The ski-rope that is often used is adequate for shallow water, but stretches and carries air within its twines.
This stretch makes it difficult to retrieve in deep water, particularly in strong current situations, and can be dangerous. The air in the twine causes the anchor to lift, and hence you will have difficulty staying in one spot.

TYPES OF ANCHORS
Sand anchor: Ideal for anchoring on sand, particularly when you have engine failure and are drifting towards the breaker line or if you want to fish a small wreck and want to avoid losing your anchor in the rigging. The sand anchor also allows you to anchor ahead of a particular spot where there is no reef structure. However, it is not advisable to use it for anchoring on a reef or metal structure. It has the advantage of folding away for easy storage.
Grapple anchor: Ideal for anchoring on reefs. One should use an anchor with four tines, between 10- and 15mm thick, depending on the size of the craft. Tines with a diameter of 10mm are normally sufficient for a craft of approximately 5m, and 12-15mm for a craft over 6m in length.
The shaft of this kind of anchor is usually 35- to 40mm in diameter, and round or square in cross section. It should be 250- to 400mm in length.
An anchor with a 35mm shaft, which is 250mm long and has four 10mm tines will weigh approximately 6kg and an anchor 400mm long with a shaft of 40mm and four 15mm tines will weigh about 10kg.

GETTING INTO POSITION
Anchoring effectively, be it on sand or rock, is vitally important. Ideally, one wants to anchor in the right place the first time the anchor is dropped. Believe it or not, the chain between the anchor and rope is what makes your anchor hold — it is not just a precaution to stop the anchor rope chaffing on undersea rock ledges.
The anchor chain should have an overall length of at least ten metres, with the first two metres being of 8mm short link heavy chain and the remaining length of lighter 6mm chain.

THE ART OF ANCHORING
While it is the skipper’s responsibility to locate the correct spot to anchor and where exactly to drop the anchor, it is also his responsibility to ensure his crew are totally au fait with all the practical aspects of dropping anchor.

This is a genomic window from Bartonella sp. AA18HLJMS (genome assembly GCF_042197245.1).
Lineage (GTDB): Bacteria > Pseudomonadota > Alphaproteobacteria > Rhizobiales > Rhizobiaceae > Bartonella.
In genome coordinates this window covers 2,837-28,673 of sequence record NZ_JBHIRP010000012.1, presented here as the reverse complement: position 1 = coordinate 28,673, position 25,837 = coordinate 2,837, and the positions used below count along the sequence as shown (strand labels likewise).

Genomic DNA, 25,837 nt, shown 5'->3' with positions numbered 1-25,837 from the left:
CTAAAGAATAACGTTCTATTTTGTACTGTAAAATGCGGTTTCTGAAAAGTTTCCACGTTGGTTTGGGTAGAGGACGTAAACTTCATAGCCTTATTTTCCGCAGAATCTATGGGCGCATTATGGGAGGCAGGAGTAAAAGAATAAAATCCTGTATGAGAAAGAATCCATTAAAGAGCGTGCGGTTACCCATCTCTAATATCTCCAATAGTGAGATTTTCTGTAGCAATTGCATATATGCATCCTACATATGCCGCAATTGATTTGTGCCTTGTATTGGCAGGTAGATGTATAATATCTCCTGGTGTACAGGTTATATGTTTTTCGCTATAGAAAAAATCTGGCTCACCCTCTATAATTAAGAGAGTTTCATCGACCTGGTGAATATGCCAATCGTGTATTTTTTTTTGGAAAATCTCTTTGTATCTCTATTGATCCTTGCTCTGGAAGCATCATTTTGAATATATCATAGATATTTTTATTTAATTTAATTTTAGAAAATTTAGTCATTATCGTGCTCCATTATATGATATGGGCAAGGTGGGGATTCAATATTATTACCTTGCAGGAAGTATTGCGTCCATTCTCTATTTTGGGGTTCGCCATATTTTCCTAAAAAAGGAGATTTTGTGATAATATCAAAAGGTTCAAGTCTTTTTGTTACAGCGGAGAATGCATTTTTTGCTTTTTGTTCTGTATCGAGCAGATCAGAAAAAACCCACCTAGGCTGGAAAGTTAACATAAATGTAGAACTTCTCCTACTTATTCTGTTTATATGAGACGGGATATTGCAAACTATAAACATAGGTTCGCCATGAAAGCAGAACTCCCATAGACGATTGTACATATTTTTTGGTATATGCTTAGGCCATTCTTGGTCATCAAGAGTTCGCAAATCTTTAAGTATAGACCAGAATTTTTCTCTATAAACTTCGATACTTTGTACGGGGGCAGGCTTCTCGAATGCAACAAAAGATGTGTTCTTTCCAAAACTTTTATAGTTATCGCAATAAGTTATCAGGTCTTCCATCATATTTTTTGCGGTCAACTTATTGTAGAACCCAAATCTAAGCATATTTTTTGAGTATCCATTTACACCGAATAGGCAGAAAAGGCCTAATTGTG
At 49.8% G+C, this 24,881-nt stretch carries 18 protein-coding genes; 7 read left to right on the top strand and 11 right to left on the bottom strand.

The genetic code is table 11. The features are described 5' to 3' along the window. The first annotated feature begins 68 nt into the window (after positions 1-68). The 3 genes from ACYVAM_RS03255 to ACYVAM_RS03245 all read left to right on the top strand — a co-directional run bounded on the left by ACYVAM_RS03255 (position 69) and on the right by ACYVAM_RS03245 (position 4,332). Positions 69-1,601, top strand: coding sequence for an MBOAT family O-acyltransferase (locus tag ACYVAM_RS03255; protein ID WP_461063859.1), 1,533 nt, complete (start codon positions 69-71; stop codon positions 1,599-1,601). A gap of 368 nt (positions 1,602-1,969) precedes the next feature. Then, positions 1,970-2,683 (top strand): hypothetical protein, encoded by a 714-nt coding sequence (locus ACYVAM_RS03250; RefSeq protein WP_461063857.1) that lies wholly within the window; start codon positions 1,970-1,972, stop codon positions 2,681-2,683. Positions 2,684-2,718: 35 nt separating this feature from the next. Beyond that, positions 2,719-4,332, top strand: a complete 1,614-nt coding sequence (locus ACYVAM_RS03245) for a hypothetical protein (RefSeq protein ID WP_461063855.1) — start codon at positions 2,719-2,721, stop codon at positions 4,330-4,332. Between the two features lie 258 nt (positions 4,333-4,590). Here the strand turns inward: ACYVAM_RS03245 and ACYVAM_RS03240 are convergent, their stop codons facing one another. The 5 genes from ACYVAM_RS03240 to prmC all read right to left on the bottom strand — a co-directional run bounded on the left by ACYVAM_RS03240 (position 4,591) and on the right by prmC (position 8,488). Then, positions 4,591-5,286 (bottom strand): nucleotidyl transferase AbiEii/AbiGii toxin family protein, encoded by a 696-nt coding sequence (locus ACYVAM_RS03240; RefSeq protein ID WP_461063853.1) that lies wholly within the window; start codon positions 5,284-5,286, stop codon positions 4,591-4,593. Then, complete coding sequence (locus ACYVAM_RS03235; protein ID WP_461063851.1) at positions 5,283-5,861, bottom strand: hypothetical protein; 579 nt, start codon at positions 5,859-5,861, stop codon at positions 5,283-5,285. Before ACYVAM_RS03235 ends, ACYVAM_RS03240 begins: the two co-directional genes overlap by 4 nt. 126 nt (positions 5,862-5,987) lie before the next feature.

The colloquial term “throw the pick” is wrong. An anchor is never thrown — it is lowered until the anchor is suspended from the craft’s side by the full length of the chain. Once the rope is in the hands of the crew member he can release it and let the combined weight of the anchor and chain, aided by the drift of the boat, descend to the bottom without the anchor entangling itself in the chain. If the anchor and chain are merely tossed overboard they are highly likely to tangle, and a tangled anchor will never hold.
When anchoring remember to ensure that the full length of rope not only uncoils evenly, but that it is also situated so that it doesn’t snag rods, reels or even crew members’ limbs. The anchor rope whips out extremely quickly, so beware! A soft rope also tends to snag or knot far more easily than the stiffer harder rope mentioned earlier.
The skipper must locate his reef then ascertain the position of fish in relation to the pinnacle before he considers anchoring. The whole reason he is anchoring is to ensure that the craft is positioned in such a place that, when the effects of the current are taken into account, the anglers are able to drop lines into the area where the fish are congregating.
To achieve this, he has to consider the wind direction, the current flow and strength, the depth of the water and the structure or sand in which he intends getting his anchor to hold. To complicate this equation, he may be steaming into the current and/or wind and therefore has to judge the distance from the reef that he will have to set the anchor while the craft drifts back towards the reef and the fish he has detected on the sounder.
This is without a doubt the most difficult aspect of bottomfishing. It takes years of practice and experience. Getting on top of fish is essential; ending up 10- or 20 metres off the fish is useless and the anchoring procedure will have to be repeated.
Many skippers use a marker buoy to indicate the position of the fish. This buoy is usually a light float attached to thinnish nylon or old spider line and a few heavy sinkers, which is dropped on the reef near the fish. Once it has positioned itself the skipper can then more accurately determine the exact position of the fish in relation to the settled marker buoy. This information will give him a better idea of where to end up after dropping anchor.
Depending on the strength of the current and wind, one can adjust the position of the boat in relation to the reef or fish by tacking. To tack, the anchor rope is cleated off to either port or starboard of the front bow anchor roller.